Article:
While they are young, start them out with healthier snacks. Instead of chips, try goldfish crackers , grapes, etc. The eating habits they learn as they are younger are the ones they continue to have. Emphasize on finishing their plates, and teach them to take a small portion at a time; they can always take more afterwards, but they can't put food back after it has been on their plate. Emphasize moderation and responsibility when it comes to alcohol consumption. You can start talking about this even when children are young.
Explain that they will have to wait until they are old enough to enjoy a drink with friends, and talk about the importance of designated drivers.
Why You Shouldn’t Make Your Child Your Confidante
Failure to discuss these issues early sometimes contributes to sneaking and dangerous experimentation, if they don't understand. Once your children get to an age where they and their friends start drinking alcohol, encourage them to talk about it with you. You don't want them to fear your reaction and to end up doing something regrettable, like driving drunk because they're too scared to ask for a ride.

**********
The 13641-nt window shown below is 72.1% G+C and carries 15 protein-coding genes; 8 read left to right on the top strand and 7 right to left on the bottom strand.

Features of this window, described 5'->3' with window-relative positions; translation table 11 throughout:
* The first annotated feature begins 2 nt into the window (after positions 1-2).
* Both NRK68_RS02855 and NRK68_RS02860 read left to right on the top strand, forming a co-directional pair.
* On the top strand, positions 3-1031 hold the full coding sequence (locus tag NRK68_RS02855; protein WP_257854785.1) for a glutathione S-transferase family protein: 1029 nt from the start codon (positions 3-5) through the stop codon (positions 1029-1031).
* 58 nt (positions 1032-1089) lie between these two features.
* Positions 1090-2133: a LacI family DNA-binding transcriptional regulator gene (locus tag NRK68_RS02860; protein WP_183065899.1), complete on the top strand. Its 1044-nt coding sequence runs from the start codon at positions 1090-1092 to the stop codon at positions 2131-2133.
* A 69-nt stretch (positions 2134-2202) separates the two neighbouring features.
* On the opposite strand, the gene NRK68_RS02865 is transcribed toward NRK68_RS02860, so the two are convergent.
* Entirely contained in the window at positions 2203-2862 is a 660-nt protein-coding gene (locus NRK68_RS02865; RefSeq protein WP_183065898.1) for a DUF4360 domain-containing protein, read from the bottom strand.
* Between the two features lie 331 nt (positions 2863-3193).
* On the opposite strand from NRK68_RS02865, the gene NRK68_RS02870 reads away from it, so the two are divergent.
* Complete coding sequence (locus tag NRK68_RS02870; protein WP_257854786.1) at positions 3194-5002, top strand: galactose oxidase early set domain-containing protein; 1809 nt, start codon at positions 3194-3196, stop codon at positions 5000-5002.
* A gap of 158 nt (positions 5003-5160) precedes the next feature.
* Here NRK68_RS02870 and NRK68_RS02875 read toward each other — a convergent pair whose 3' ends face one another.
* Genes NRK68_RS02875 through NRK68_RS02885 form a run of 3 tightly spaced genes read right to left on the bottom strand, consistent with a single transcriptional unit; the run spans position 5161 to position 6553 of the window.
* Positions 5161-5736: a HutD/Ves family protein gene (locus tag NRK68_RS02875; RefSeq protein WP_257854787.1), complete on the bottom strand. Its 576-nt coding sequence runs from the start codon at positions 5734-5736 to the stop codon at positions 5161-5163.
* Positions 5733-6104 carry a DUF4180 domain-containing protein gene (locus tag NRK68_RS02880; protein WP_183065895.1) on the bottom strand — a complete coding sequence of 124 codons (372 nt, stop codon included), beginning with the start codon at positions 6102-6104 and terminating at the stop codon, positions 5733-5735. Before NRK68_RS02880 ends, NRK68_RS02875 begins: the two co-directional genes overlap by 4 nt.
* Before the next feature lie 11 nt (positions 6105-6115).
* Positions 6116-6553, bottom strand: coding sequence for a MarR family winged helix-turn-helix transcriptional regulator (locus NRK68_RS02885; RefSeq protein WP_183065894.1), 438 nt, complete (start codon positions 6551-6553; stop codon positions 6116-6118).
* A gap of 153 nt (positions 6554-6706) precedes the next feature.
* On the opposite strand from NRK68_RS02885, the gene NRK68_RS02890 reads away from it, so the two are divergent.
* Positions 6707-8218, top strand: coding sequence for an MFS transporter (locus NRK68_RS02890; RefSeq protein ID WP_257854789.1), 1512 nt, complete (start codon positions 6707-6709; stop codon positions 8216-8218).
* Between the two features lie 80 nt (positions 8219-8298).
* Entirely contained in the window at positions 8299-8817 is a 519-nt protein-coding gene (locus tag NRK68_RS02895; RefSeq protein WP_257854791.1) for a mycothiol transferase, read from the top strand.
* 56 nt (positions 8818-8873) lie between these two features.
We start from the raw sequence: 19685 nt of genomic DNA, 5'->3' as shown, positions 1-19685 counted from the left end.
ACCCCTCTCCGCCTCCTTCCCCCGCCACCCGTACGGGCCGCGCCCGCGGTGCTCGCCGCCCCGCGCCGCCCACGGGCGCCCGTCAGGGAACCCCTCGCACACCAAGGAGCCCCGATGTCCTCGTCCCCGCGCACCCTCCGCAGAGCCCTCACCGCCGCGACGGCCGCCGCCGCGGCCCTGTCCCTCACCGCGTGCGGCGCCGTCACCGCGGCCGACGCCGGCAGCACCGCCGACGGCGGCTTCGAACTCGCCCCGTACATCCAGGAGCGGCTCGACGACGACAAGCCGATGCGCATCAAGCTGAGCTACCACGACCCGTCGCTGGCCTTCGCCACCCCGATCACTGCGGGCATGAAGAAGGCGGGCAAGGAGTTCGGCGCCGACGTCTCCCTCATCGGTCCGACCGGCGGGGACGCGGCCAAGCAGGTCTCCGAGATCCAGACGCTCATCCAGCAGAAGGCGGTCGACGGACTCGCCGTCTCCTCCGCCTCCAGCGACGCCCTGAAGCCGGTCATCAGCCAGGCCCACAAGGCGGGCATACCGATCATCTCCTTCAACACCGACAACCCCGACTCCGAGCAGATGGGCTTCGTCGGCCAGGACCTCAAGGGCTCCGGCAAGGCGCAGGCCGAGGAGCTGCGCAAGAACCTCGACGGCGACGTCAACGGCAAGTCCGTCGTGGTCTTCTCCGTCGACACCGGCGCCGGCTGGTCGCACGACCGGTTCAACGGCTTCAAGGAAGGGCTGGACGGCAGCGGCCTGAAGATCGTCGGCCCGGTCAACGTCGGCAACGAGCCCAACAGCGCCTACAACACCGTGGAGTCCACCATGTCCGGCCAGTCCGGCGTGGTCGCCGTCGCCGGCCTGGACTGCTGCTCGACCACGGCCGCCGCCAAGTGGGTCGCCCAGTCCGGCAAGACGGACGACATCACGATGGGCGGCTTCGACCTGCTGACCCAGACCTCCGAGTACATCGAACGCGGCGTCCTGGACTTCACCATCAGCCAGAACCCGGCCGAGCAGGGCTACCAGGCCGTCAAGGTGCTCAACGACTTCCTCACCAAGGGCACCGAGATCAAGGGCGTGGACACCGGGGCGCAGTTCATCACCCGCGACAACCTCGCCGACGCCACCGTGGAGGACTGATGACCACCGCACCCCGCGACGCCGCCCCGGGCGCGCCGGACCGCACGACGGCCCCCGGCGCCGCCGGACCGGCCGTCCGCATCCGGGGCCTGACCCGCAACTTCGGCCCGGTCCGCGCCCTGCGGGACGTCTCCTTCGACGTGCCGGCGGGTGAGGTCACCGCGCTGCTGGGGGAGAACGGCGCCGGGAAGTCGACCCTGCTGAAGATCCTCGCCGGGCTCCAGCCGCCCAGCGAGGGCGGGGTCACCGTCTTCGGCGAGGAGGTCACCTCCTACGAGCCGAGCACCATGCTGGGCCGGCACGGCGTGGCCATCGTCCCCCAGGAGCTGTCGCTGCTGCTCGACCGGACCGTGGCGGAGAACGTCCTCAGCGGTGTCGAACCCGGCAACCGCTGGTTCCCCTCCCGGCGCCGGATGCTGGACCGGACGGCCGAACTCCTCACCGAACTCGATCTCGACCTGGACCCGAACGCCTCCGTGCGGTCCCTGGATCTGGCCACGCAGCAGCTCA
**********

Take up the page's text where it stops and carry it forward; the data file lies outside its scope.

Be honest with your children about sex. If your child has questions about sex, it is important to answer their questions calmly and without embarrassment. If you don't answer their questions, this can leave them uninformed and ashamed, which can harm them later in life. Be aware of your child's age. It is recommended to teach toddlers about their anatomy and explain conception during early childhood. Teach about puberty, privacy, and maybe sexual intercourse during middle childhood ages Teach tweens about contraception, the pros and cons of sex, and relationships.
Although teenagers are very private people, communicate to your teenager that they can approach you if they encounter something difficult or dangerous. If your child sees you having sex, stop right away and ask them to leave. Tell them that you were having sex after the fact. They probably feel as uncomfortable as you do.
Never make your child feel uncomfortable or ashamed about masturbation.